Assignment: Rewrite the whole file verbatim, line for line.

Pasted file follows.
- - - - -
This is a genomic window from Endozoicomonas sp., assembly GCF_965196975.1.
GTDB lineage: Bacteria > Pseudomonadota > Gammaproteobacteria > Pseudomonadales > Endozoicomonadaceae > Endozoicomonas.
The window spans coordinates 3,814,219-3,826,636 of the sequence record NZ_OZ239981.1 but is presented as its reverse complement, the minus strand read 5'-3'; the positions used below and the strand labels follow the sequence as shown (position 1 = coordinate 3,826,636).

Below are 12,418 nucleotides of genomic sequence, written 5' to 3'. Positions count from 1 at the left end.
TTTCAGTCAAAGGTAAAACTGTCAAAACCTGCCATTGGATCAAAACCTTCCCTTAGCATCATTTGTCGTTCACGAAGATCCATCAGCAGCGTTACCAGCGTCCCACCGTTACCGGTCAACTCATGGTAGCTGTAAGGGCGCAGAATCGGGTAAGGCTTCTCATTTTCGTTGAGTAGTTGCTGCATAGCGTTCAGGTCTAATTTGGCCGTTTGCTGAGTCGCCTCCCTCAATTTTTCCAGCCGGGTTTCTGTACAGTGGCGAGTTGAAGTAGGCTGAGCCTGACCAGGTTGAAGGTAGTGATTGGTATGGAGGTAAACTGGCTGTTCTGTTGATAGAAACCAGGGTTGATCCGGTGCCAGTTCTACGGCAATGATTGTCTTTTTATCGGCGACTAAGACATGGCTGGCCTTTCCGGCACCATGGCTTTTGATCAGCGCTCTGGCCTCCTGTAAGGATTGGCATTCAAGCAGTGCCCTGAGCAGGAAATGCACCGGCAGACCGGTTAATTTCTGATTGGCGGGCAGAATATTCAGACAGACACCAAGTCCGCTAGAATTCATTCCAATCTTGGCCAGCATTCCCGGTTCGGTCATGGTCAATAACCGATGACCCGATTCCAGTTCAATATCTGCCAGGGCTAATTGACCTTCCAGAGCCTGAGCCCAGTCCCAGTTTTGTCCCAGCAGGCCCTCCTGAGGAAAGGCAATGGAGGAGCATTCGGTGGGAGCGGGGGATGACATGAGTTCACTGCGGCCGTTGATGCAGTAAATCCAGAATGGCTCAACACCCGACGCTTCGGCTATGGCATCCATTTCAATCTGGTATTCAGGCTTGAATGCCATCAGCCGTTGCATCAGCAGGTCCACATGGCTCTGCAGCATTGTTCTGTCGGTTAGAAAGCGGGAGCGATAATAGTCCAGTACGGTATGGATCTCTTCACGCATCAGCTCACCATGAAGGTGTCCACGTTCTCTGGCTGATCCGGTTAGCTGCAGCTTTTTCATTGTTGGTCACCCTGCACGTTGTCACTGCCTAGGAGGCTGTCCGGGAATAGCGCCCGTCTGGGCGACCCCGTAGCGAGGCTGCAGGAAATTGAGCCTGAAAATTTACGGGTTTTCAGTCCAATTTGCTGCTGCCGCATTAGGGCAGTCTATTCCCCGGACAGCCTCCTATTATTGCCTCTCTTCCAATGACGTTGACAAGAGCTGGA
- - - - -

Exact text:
This is a genomic window from Endozoicomonas sp., assembly GCF_965196975.1.
GTDB lineage: Bacteria > Pseudomonadota > Gammaproteobacteria > Pseudomonadales > Endozoicomonadaceae > Endozoicomonas.
The window spans coordinates 3,814,219-3,826,636 of the sequence record NZ_OZ239981.1 but is presented as its reverse complement, the minus strand read 5'-3'; the positions used below and the strand labels follow the sequence as shown (position 1 = coordinate 3,826,636).

Below are 12,418 nucleotides of genomic sequence, written 5' to 3'. Positions count from 1 at the left end.
TTTCAGTCAAAGGTAAAACTGTCAAAACCTGCCATTGGATCAAAACCTTCCCTTAGCATCATTTGTCGTTCACGAAGATCCATCAGCAGCGTTACCAGCGTCCCACCGTTACCGGTCAACTCATGGTAGCTGTAAGGGCGCAGAATCGGGTAAGGCTTCTCATTTTCGTTGAGTAGTTGCTGCATAGCGTTCAGGTCTAATTTGGCCGTTTGCTGAGTCGCCTCCCTCAATTTTTCCAGCCGGGTTTCTGTACAGTGGCGAGTTGAAGTAGGCTGAGCCTGACCAGGTTGAAGGTAGTGATTGGTATGGAGGTAAACTGGCTGTTCTGTTGATAGAAACCAGGGTTGATCCGGTGCCAGTTCTACGGCAATGATTGTCTTTTTATCGGCGACTAAGACATGGCTGGCCTTTCCGGCACCATGGCTTTTGATCAGCGCTCTGGCCTCCTGTAAGGATTGGCATTCAAGCAGTGCCCTGAGCAGGAAATGCACCGGCAGACCGGTTAATTTCTGATTGGCGGGCAGAATATTCAGACAGACACCAAGTCCGCTAGAATTCATTCCAATCTTGGCCAGCATTCCCGGTTCGGTCATGGTCAATAACCGATGACCCGATTCCAGTTCAATATCTGCCAGGGCTAATTGACCTTCCAGAGCCTGAGCCCAGTCCCAGTTTTGTCCCAGCAGGCCCTCCTGAGGAAAGGCAATGGAGGAGCATTCGGTGGGAGCGGGGGATGACATGAGTTCACTGCGGCCGTTGATGCAGTAAATCCAGAATGGCTCAACACCCGACGCTTCGGCTATGGCATCCATTTCAATCTGGTATTCAGGCTTGAATGCCATCAGCCGTTGCATCAGCAGGTCCACATGGCTCTGCAGCATTGTTCTGTCGGTTAGAAAGCGGGAGCGATAATAGTCCAGTACGGTATGGATCTCTTCACGCATCAGCTCACCATGAAGGTGTCCACGTTCTCTGGCTGATCCGGTTAGCTGCAGCTTTTTCATTGTTGGTCACCCTGCACGTTGTCACTGCCTAGGAGGCTGTCCGGGAATAGCGCCCGTCTGGGCGACCCCGTAGCGAGGCTGCAGGAAATTGAGCCTGAAAATTTACGGGTTTTCAGTCCAATTTGCTGCTGCCGCATTAGGGCAGTCTATTCCCCGGACAGCCTCCTATTATTGCCTCTCTTCCAATGACGTTGACAAGAGCTGGA